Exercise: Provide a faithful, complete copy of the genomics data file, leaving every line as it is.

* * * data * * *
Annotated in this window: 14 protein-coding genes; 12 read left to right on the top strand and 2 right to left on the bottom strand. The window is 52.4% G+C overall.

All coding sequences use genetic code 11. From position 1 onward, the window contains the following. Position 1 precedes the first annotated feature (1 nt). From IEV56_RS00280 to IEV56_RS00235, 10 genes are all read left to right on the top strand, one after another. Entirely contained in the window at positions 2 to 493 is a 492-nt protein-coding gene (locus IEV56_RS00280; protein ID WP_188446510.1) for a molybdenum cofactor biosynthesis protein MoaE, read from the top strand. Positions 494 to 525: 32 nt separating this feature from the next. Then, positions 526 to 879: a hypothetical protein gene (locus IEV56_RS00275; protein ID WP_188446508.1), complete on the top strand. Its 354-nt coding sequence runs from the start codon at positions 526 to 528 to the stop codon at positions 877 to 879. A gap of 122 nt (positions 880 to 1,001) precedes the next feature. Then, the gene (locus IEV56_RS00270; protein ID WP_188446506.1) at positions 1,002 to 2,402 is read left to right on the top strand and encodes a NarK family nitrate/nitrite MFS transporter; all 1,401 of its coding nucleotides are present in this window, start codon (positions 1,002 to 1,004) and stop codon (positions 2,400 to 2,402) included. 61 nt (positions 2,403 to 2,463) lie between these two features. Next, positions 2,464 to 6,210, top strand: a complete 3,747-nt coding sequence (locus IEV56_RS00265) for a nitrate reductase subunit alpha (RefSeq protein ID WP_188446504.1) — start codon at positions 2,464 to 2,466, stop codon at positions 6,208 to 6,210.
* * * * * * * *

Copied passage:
Annotated in this window: 14 protein-coding genes; 12 read left to right on the top strand and 2 right to left on the bottom strand. The window is 52.4% G+C overall.

All coding sequences use genetic code 11. From position 1 onward, the window contains the following. Position 1 precedes the first annotated feature (1 nt). From IEV56_RS00280 to IEV56_RS00235, 10 genes are all read left to right on the top strand, one after another. Entirely contained in the window at positions 2 to 493 is a 492-nt protein-coding gene (locus IEV56_RS00280; protein ID WP_188446510.1) for a molybdenum cofactor biosynthesis protein MoaE, read from the top strand. Positions 494 to 525: 32 nt separating this feature from the next. Then, positions 526 to 879: a hypothetical protein gene (locus IEV56_RS00275; protein ID WP_188446508.1), complete on the top strand. Its 354-nt coding sequence runs from the start codon at positions 526 to 528 to the stop codon at positions 877 to 879. A gap of 122 nt (positions 880 to 1,001) precedes the next feature. Then, the gene (locus IEV56_RS00270; protein ID WP_188446506.1) at positions 1,002 to 2,402 is read left to right on the top strand and encodes a NarK family nitrate/nitrite MFS transporter; all 1,401 of its coding nucleotides are present in this window, start codon (positions 1,002 to 1,004) and stop codon (positions 2,400 to 2,402) included. 61 nt (positions 2,403 to 2,463) lie between these two features. Next, positions 2,464 to 6,210, top strand: a complete 3,747-nt coding sequence (locus IEV56_RS00265) for a nitrate reductase subunit alpha (RefSeq protein ID WP_188446504.1) — start codon at positions 2,464 to 2,466, stop codon at positions 6,208 to 6,210.